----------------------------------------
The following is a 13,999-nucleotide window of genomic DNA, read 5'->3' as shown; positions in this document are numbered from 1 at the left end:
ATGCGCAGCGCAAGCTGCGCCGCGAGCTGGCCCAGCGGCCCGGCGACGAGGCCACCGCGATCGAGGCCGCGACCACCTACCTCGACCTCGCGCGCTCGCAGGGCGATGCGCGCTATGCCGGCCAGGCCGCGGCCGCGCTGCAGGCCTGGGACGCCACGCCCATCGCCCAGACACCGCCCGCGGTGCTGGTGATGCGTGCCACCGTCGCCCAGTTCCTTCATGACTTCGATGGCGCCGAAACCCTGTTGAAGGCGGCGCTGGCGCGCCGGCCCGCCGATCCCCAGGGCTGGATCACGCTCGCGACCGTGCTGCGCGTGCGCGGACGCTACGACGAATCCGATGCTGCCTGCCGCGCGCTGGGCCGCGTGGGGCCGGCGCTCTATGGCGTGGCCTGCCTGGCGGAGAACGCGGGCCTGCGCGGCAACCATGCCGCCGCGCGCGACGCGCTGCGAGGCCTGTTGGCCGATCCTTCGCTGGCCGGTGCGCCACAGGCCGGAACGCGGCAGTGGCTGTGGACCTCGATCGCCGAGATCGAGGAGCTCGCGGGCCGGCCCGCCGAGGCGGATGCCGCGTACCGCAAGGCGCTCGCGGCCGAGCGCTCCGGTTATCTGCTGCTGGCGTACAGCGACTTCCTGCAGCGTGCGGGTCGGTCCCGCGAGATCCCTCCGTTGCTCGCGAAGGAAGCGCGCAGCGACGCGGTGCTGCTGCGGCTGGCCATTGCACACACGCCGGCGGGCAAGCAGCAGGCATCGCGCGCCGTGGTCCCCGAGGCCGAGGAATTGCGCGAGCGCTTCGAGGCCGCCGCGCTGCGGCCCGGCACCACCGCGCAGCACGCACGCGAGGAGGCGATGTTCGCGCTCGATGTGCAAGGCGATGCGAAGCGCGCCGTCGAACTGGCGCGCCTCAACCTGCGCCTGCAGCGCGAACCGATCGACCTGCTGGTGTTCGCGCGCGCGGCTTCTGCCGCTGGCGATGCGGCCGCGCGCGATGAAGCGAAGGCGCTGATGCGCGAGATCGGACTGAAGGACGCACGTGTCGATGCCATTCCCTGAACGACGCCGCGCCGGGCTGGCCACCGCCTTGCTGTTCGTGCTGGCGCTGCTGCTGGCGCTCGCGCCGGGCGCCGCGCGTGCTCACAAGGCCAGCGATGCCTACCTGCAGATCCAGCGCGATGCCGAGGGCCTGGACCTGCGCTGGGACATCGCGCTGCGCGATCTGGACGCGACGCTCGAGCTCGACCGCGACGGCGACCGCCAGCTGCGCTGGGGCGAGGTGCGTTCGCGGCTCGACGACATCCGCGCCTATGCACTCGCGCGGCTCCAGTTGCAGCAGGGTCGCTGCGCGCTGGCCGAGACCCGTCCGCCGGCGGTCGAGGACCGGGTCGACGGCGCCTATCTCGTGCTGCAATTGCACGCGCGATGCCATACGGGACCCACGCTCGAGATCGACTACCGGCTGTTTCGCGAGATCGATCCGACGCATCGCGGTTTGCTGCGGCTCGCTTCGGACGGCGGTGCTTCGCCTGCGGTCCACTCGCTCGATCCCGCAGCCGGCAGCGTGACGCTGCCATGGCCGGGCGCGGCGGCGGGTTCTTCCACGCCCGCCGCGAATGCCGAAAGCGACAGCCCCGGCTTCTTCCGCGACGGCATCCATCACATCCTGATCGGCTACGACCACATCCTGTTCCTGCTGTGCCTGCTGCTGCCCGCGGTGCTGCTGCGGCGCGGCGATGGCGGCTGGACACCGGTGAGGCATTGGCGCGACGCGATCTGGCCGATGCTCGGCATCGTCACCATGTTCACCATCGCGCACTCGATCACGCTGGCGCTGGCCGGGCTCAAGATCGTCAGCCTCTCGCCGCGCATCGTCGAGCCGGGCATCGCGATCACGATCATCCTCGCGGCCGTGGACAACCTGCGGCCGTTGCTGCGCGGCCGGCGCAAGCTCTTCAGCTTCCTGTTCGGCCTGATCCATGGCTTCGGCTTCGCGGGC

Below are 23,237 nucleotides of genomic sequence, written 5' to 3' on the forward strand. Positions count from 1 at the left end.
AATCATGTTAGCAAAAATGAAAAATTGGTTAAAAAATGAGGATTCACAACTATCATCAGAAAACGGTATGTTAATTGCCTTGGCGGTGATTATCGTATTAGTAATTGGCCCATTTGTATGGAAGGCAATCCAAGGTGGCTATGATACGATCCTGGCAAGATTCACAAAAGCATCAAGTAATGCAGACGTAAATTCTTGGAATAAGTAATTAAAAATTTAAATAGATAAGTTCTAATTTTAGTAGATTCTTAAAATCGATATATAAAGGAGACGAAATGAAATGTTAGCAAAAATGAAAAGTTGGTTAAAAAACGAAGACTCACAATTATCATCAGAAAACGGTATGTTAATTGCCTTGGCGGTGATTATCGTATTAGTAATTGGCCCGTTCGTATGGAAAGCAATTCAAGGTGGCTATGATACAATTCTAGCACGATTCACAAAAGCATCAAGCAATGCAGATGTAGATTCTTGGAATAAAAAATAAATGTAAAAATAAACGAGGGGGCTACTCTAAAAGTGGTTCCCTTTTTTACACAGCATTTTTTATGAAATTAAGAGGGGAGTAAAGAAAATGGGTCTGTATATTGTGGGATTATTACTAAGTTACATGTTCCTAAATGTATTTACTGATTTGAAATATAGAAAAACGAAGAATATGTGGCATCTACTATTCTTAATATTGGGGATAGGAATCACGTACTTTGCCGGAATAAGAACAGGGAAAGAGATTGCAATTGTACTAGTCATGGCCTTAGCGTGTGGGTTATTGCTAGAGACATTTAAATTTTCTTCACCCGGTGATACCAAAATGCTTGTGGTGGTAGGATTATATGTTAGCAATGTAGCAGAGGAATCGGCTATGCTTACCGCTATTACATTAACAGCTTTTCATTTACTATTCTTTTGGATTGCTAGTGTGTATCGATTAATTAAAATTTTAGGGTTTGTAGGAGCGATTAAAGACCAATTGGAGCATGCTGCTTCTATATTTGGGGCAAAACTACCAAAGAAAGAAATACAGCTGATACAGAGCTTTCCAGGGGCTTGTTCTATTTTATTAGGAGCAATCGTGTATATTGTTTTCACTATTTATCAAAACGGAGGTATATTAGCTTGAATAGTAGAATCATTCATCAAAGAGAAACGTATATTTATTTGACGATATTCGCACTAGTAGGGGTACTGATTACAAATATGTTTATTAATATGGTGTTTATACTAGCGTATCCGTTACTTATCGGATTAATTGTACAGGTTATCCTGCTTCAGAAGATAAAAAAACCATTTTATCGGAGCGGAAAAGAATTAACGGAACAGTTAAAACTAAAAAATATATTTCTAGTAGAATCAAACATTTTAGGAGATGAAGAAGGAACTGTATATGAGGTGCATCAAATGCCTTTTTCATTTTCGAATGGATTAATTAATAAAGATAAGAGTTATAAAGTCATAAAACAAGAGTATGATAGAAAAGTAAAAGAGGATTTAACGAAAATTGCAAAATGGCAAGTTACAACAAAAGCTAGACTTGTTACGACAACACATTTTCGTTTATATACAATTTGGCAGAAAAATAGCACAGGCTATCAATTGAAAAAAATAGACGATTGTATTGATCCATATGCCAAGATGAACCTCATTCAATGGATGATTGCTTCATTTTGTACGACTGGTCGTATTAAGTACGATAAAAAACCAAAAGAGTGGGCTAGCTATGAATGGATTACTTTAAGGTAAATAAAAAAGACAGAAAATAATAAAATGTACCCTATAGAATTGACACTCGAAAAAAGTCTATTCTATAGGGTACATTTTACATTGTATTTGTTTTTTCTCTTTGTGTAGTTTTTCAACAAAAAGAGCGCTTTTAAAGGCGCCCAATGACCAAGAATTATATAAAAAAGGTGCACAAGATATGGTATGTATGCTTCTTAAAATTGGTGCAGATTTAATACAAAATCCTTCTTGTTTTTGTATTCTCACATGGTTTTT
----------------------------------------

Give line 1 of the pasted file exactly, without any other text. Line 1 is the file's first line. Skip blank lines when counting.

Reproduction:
The following is a 13,999-nucleotide window of genomic DNA, read 5'->3' as shown; positions in this document are numbered from 1 at the left end: